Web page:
Kenyan business conditions fall to their worst since 2017 election


Kenyan business conditions fall to their worst since 2017 election
File image of Nairobi City. PHOTO| COURTESY

In Summary

  • The headline PMI fell sharply to 37.5 points from 49 in February as businesses marked steep customer turnout declines.
  • Many of the surveyed businesses noted that worries surrounding the virus meant that customers cancelled or reduced new orders to see sales fall sharply with the rate of decline being the second fastest on record.
  • Employment in the private sector dropped for the first time since April 2019 as businesses reported lowering headcounts due to weaker sales with some noting a temporary shutdown to operations.
 

Kenya’s private sector activity fell to its lowest level since the last general elections held in October 2017 as domestic businesses conditions deteriorated from the Covid-19 crisis, new data shows

According to the private sector study derived from the Stanbic Bank IHS Markit Purchasing Managers Index (PMI) survey, the contraction seen was the largest one month drop in the survey’s history.

The headline PMI fell sharply to 37.5 points from 49 in February as businesses marked steep customer turnout declines.

“The sharp drop in the PMI doesn’t really come as a surprise. The negative impact from Covid-19 is quite broad based and is likely to affect various sectors across the economy.

“However, the tourism and floriculture sector have been hit the hardest so far, admittedly due to global cross border travel restrictions and waning luxury spending in markets such as Europe,” noted Stanbic Bank Regional Economist Jibran Qureishi.

Many of the surveyed businesses noted that worries surrounding the virus meant that customers cancelled or reduced new orders to see sales fall sharply with the rate of decline being the second fastest on record

Businesses further registered reduced orders from foreign clients with Kenyan business taking a specific hit from a drop in new orders from Europe.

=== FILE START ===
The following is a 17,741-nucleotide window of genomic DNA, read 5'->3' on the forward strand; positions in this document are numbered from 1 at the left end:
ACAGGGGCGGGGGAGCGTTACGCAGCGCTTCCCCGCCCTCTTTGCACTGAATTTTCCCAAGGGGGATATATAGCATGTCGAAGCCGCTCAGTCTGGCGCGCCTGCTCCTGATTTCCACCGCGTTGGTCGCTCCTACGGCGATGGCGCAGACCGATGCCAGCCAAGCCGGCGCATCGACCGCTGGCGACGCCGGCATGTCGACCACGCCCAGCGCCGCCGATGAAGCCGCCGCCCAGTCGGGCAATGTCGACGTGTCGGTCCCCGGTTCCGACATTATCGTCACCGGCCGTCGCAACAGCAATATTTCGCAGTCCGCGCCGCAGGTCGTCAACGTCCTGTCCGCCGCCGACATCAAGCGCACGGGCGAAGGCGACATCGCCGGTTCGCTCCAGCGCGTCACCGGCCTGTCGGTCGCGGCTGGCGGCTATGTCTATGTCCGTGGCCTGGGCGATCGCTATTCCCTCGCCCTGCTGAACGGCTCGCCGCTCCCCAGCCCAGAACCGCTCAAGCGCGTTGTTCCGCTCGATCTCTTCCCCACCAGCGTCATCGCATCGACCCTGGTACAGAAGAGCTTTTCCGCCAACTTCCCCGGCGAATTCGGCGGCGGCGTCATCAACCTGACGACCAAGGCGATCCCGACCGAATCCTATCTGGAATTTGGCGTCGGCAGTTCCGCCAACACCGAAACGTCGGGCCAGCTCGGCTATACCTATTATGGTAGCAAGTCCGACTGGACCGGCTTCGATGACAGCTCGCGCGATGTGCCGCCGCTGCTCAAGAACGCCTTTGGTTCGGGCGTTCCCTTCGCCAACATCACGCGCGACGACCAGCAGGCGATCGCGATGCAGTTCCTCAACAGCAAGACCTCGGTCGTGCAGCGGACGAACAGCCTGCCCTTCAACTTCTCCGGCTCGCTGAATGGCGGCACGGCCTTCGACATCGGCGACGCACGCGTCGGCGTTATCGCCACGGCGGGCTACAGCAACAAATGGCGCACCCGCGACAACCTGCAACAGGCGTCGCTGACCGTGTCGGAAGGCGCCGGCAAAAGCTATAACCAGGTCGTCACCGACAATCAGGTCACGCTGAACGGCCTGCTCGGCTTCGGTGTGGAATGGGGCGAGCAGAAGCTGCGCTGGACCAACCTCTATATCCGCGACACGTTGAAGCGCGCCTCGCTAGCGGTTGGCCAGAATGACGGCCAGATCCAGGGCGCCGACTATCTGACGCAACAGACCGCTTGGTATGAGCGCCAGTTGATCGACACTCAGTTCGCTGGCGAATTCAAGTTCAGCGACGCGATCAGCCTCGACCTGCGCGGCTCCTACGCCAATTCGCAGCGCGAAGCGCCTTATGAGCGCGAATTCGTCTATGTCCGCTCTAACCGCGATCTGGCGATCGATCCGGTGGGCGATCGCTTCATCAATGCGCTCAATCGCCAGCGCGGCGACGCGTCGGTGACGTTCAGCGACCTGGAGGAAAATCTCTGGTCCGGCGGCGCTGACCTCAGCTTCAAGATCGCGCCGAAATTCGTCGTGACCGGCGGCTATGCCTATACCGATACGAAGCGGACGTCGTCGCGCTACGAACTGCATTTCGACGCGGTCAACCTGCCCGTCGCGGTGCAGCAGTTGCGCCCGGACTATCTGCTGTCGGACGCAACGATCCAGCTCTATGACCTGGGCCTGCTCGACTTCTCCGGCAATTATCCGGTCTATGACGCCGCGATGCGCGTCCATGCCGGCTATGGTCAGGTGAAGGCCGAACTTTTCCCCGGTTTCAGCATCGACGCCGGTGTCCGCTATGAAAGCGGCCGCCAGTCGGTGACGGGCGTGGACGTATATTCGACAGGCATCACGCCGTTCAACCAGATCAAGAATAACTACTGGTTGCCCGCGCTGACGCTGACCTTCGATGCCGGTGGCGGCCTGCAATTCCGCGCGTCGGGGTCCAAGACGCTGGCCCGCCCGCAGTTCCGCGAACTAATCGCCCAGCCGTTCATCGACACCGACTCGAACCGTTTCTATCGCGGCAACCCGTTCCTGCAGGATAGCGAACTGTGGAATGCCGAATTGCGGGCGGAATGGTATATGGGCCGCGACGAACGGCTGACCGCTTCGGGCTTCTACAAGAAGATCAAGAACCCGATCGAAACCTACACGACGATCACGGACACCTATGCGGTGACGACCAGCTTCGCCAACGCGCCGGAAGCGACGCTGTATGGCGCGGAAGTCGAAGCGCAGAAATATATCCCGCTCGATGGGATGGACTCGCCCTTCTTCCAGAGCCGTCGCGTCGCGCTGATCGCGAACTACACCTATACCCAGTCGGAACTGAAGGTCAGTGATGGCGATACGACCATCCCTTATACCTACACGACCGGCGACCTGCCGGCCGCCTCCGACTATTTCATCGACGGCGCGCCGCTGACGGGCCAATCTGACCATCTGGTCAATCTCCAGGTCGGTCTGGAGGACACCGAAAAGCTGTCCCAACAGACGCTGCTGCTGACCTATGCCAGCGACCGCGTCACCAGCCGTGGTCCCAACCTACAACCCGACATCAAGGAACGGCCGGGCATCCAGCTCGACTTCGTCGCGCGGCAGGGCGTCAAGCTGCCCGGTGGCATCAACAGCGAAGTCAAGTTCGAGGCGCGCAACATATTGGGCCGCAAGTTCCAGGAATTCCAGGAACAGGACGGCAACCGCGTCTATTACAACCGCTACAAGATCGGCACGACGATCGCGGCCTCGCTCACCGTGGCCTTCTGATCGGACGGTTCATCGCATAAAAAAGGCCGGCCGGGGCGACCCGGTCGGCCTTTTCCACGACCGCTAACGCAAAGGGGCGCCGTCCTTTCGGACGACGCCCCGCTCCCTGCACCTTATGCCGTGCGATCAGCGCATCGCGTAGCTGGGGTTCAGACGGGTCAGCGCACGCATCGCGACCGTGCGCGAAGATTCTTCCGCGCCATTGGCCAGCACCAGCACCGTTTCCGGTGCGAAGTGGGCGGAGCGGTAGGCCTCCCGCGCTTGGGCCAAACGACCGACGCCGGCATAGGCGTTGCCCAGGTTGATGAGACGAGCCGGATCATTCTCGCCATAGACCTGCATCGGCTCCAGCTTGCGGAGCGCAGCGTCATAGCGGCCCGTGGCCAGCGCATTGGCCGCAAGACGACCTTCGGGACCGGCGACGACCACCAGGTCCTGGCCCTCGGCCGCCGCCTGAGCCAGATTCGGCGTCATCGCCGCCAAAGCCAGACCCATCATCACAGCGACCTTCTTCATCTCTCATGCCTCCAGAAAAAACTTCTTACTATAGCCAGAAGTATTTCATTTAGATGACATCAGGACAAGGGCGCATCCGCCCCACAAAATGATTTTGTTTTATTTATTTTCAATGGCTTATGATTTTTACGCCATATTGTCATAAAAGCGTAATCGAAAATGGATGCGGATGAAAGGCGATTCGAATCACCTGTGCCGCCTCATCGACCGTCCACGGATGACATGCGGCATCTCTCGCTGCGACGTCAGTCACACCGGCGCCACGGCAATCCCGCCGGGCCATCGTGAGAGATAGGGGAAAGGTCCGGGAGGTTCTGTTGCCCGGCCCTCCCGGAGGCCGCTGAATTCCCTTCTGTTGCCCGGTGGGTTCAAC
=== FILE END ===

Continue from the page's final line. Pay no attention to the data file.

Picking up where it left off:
According to the report, the sourcing of raw materials tightened up for the third month in a row resulting in higher input costs as the producer inflation rate picked up at the quickest rate since May 2019.

“Firms highlighted that many raw materials were in short supply in March due to the virus pandemic with respondents receiving inputs from China most affected. These shortages placed greater pressure on purchase prices which rose at the quickest pace since June,” noted the survey.

The survey further says that new export orders hit a record low, ending a 27 month sequence of expansion even as firms marked the first reduction in backlogs in nearly one year.

Employment in the private sector dropped for the first time since April 2019 as businesses reported lowering head count due to weaker sales with some noting a temporary shutdown to operations.

Optimism for future growth has however remained strong even as firm freeze expansion plans until the end of the Covid-19 pandemic.

“Overall business expectations for the coming year remained strong in March, as has been the case since the start of 2020.

“Firms expecting activity to rise often sighted plans to widen product ranges and introduce new services and open new branches. However, many firms noted the expansion plans were being kept on hold,” added the survey.

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Story By Kepha Muiruri
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